Connect with us

EU.News

Northern Ireland | Police targeted by explosive attack

Published

on



(London) Two police officers were targeted, without being injured, by an explosive attack against their vehicle Thursday evening in Northern Ireland, an act condemned in London, Dublin and Belfast.

“The investigation has just started, but the attack, which was allegedly caused by an improvised explosive device, and which damaged a police vehicle, is being treated as an attempted murder of two officers,” the press said on Friday. a spokesman for the Police Service of Northern Ireland (PSNI).

The attack happened shortly before 11 p.m. Thursday. It targeted two local police officers in the town of Strabane, in the west of the British province, near the border with Ireland.

“They were doing routine patrols […] when they saw a flash and heard a loud bang,” PSNI deputy leader Bobby Singleton described. “They left the area, returned to the station and found that their police vehicle had been damaged by the explosion”.

According to this police official, “given the location of the attack and previous incidents, the trail of the new IRA (dissident republican group from the historic Irish Republican Army, IRA) is privileged”.

In April 2021, an explosive device was found under a policewoman’s car, an act claimed by the new IRA.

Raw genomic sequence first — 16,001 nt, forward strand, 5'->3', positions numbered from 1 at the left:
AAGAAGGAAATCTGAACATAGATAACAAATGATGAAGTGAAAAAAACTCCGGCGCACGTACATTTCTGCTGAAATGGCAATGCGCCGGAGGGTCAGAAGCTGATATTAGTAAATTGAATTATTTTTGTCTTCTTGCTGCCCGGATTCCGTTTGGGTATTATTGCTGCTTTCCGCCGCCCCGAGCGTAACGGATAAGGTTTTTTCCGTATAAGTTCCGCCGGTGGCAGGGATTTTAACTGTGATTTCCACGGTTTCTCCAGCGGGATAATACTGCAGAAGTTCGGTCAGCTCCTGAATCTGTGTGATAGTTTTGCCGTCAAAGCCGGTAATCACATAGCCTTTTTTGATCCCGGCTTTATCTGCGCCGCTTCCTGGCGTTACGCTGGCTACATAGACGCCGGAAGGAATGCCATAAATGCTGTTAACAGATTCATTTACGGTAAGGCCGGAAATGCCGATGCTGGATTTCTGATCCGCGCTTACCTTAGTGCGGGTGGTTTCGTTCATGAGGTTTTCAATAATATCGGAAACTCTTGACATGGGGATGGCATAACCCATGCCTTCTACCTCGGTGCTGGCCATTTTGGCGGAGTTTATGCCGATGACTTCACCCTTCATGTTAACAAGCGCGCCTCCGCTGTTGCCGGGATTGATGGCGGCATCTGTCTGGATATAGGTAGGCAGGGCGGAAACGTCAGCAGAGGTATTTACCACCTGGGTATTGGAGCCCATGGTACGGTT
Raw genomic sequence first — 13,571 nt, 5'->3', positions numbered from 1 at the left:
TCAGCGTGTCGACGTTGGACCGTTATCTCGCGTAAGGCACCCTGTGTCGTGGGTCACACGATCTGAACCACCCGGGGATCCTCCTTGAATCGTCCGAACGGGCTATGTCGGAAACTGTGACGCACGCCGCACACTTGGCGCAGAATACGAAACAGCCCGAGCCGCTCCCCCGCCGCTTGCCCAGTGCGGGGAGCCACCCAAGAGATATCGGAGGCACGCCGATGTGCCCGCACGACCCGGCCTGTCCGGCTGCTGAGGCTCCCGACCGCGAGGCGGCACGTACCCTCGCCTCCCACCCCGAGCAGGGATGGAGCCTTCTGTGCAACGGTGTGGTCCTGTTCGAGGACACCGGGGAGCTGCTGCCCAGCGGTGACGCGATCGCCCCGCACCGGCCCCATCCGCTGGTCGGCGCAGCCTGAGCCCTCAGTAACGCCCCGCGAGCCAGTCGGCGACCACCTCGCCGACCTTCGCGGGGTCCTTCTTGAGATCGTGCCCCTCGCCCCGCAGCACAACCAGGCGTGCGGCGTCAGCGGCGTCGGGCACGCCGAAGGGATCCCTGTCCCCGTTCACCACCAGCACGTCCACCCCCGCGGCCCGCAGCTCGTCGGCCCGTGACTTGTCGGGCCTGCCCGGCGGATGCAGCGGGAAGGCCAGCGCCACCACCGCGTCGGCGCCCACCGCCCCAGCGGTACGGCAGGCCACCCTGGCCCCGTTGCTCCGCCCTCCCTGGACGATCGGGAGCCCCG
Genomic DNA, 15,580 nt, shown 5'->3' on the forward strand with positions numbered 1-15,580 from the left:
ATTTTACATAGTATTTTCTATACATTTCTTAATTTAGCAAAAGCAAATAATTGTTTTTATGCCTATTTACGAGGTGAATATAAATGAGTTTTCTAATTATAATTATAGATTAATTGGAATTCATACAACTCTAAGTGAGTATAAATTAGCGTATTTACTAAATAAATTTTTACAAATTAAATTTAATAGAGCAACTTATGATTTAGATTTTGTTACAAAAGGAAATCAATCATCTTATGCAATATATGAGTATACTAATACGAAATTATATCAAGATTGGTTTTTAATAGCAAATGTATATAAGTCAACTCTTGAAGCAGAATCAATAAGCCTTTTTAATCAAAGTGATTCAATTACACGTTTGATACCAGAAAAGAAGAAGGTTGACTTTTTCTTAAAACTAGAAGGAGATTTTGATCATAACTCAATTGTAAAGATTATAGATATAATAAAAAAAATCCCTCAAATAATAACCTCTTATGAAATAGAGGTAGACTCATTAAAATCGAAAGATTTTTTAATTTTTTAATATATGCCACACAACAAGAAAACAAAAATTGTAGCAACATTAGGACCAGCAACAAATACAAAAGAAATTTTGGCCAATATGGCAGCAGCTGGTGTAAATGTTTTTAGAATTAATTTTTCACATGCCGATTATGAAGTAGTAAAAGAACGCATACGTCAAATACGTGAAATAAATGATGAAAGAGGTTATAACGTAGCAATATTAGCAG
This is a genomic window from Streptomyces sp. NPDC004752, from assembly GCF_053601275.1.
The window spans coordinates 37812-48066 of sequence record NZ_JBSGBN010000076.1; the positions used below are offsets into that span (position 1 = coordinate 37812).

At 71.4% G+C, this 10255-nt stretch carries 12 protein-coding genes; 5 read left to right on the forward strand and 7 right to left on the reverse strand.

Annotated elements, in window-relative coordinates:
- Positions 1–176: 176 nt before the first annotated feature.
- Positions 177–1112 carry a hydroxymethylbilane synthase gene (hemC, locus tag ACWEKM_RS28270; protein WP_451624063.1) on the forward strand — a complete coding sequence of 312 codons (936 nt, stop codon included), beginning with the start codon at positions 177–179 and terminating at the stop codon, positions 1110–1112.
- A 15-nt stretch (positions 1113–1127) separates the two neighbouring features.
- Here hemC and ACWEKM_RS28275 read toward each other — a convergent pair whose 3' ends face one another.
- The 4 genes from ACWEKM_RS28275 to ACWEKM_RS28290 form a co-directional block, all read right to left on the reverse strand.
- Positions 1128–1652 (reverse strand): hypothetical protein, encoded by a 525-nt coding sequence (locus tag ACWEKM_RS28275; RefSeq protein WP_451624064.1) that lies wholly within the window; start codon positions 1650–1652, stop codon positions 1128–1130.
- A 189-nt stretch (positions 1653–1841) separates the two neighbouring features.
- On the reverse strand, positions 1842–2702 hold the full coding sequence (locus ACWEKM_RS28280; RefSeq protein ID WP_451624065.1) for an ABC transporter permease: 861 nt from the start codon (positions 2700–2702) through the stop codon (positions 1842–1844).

Thursday’s attack comes at a time of high political instability in Northern Ireland.

“Those involved in this attack will not succeed in turning our society back,” tweeted Michelle O’Neill, vice-president of Sinn-Fein, the nationalist party that won the last election in May in Northern Ireland. . “We all need to unite against these actions. We must continue to build peace and move forward”.

For Irish Prime Minister Micheal Martin, “an attempt to injure members of the security forces or the PSNI is shocking and must be condemned”.

The British Minister for Northern Ireland, Chris Heaton-Harris, condemned a “very dangerous” act. “I’m glad no one was hurt,” he added.

The British province of Northern Ireland has been embroiled in a political stalemate for months amid contention over its post-Brexit status. The unionists of the DUP, attached to the anchorage of the province within the United Kingdom, block the formation of an executive with Sinn-Fein, leading to the paralysis of the local assembly.

For three decades, violence has pitted Republicans – mainly Catholic supporters of reunification with Ireland – and Protestant Unionists, fervent defenders of belonging to the United Kingdom.

The Good Friday Agreement concluded in 1998 put an end to this conflict which caused 3,500 deaths.



Click to comment

Leave a Reply

Your email address will not be published. Required fields are marked *